Tucholsky was a tragic, contradictory figure; very gifted, a brilliant writer, liked by his friends, hated by the ones he trashed mercilessly, funny and entertaining, well-read and well-traveled. But he had trouble staying in a longer relationship. Both of his marriages —  and quite a few courtships before, during, and after them — ended in divorce. He loved France where he lived for years, but France would not take him in after the Nazis came to power.

He did not pledge alliance to any party. He flirted with Communism, but was never willing to toe the party line. He wore fine suits and liked to dine well. He spent most his life criticizing the Social Democrats. He belittled the Conservatives and he despised the Nazis. Naturally, he was among the first ten authors whose books were burned in 1933 at the Opernplatz in Berlin, together with Karl Marx and Sigmund Freud.


Here is a story from the book Hereafter, where Tucholsky muses about the afterlife.

“I Did Not Pass away without a Trace. Except—”

What time …?”—but his hand was already flopping back down. “Oh,” he said. I smiled. When I noticed the expression in his eyes, I straightened my laugh lines again.
“No time,” he whispered. “Still getting used to the fact that there’s no time anymore. Yes, the good old apriorist … ”
I diverged. “Down there, did you picture time geometrically too?” I asked.
“No, how … ?” he said.
“Like you were living forward in space,” I replied. “Like you could slide back and forth in space-time, forward and backward, playing with everything in space: when someone appears back there, he’s small; when he comes toward us, he gets bigger, and then his form diminishes, disappears—you know?”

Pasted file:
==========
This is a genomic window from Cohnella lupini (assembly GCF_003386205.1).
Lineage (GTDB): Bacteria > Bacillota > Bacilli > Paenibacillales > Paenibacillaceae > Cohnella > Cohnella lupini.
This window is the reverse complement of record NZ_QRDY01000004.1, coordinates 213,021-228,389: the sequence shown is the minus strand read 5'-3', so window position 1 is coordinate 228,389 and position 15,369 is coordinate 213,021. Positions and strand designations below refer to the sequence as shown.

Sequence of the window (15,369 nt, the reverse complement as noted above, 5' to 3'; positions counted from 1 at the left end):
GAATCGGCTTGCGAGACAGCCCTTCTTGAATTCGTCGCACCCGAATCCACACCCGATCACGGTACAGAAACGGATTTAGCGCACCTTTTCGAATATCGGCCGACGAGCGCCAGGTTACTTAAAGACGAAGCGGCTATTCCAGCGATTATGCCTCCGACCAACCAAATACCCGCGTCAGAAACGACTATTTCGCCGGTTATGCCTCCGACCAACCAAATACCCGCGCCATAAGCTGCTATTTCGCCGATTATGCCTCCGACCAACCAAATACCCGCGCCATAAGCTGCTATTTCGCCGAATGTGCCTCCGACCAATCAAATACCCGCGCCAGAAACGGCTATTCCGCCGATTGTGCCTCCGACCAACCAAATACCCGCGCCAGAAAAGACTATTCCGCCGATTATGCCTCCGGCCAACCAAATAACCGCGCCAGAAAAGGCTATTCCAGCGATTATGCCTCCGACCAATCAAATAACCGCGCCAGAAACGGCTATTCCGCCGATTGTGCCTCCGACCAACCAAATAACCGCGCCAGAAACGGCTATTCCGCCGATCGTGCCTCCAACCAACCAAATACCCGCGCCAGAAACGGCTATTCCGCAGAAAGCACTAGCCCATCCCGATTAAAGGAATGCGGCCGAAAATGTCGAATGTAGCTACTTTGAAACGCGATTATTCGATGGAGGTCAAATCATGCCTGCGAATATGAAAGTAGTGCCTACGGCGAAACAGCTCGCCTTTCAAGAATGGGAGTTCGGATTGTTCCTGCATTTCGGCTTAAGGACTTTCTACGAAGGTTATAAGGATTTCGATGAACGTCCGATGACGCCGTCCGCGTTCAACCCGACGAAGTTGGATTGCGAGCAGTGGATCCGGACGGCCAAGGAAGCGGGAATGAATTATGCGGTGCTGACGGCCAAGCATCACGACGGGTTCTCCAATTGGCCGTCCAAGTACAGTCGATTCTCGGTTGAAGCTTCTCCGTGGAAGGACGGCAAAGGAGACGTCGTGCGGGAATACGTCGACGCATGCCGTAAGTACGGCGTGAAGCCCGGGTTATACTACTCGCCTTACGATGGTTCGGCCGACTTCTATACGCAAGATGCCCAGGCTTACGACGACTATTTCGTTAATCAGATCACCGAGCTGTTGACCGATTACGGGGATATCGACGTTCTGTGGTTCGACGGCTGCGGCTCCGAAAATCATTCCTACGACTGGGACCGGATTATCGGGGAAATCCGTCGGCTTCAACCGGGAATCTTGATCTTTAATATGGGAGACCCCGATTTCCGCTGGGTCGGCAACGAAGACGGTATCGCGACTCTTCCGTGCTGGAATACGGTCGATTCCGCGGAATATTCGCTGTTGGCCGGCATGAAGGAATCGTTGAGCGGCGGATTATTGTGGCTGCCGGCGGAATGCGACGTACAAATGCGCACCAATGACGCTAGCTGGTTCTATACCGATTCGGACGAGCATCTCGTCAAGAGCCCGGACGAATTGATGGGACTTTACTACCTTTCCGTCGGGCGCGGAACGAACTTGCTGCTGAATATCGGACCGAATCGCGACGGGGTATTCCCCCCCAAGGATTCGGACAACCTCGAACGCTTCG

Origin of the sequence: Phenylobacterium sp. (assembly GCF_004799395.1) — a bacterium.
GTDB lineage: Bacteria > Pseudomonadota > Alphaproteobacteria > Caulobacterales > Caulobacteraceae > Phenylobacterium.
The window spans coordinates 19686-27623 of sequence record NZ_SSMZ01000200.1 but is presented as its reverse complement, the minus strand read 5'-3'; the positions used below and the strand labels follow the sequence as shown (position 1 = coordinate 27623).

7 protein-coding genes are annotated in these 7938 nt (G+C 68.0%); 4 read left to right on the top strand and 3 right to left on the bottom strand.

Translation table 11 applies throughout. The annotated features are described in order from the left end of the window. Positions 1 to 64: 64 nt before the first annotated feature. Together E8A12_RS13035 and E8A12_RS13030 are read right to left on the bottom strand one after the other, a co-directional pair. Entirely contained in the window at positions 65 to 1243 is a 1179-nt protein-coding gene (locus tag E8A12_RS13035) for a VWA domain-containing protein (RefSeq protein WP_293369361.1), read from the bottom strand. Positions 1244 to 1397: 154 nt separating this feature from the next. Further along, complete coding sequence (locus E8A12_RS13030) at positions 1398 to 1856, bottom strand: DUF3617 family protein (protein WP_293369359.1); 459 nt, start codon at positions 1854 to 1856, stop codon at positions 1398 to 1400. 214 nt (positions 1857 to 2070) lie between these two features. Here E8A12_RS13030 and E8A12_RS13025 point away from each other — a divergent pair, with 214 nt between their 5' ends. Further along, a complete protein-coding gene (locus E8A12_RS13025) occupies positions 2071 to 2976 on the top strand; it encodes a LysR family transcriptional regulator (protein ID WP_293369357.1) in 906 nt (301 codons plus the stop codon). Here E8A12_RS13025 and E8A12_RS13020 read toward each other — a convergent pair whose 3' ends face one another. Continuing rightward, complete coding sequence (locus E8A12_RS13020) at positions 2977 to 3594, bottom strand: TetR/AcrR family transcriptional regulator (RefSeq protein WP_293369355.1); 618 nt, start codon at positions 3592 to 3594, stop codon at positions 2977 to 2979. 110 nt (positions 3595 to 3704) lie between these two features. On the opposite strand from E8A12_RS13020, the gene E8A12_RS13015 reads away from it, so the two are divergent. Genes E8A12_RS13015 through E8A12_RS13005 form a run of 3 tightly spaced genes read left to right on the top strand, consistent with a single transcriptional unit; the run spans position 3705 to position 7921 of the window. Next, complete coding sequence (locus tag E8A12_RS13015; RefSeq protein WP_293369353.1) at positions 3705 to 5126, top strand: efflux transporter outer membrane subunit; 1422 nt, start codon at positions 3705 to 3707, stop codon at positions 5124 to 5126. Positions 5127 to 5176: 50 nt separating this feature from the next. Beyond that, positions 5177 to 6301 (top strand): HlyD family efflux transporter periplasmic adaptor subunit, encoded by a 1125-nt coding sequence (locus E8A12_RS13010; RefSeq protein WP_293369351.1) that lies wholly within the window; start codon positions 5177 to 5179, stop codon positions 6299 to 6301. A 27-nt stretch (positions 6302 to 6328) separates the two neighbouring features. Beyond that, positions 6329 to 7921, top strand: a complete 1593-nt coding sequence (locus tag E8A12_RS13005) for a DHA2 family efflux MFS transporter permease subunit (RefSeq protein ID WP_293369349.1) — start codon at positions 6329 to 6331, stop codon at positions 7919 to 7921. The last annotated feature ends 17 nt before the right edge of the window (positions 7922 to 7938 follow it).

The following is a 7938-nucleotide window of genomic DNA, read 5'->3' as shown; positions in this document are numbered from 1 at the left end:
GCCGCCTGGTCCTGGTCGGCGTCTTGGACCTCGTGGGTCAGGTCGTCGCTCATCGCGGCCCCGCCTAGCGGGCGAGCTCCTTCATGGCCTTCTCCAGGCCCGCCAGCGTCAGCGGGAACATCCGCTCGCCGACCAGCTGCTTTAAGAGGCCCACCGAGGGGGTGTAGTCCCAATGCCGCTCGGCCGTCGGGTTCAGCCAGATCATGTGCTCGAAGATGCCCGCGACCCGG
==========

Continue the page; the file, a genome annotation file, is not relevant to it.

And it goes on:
“Not really,” he said.
“No?” I asked. “It’s like this:
“The little house I used to live in is standing still. Now it starts moving. At night, when we can’t sleep, we can hear what it’s doing. It’s traveling through time. It’s moving forward so fast that the water of time froths up high in front, off its bow; the house splits time, which flows to the right and left of it, whooshing by all around, and we’re lying in our little bedrooms, carried along, helpless, powerless, ever onward. Now and then a hand slides off the bed, dangling limply, and moving—backward? There is no backward. Sometimes the sleeper flinches in the face of what’s yet to come—but it’s all riding along with him. Premonitions don’t help. When you wake up early in the morning, the house has already stopped somewhere else.”